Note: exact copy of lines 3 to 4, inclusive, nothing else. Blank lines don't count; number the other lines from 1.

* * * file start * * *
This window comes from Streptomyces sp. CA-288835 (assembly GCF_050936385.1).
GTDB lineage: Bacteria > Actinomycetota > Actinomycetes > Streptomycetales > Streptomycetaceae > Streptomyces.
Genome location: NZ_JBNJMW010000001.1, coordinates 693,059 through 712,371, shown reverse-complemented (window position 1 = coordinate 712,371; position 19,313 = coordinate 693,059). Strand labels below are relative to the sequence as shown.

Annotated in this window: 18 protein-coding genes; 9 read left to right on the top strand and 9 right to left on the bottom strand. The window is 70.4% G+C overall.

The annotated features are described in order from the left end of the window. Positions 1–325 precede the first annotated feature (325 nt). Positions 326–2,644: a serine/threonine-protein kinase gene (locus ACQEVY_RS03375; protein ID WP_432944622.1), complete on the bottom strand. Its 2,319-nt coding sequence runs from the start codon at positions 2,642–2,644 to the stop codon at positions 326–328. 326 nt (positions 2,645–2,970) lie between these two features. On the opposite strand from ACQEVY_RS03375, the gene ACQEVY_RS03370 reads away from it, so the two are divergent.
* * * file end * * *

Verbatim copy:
Genome location: NZ_JBNJMW010000001.1, coordinates 693,059 through 712,371, shown reverse-complemented (window position 1 = coordinate 712,371; position 19,313 = coordinate 693,059). Strand labels below are relative to the sequence as shown.

Annotated in this window: 18 protein-coding genes; 9 read left to right on the top strand and 9 right to left on the bottom strand. The window is 70.4% G+C overall.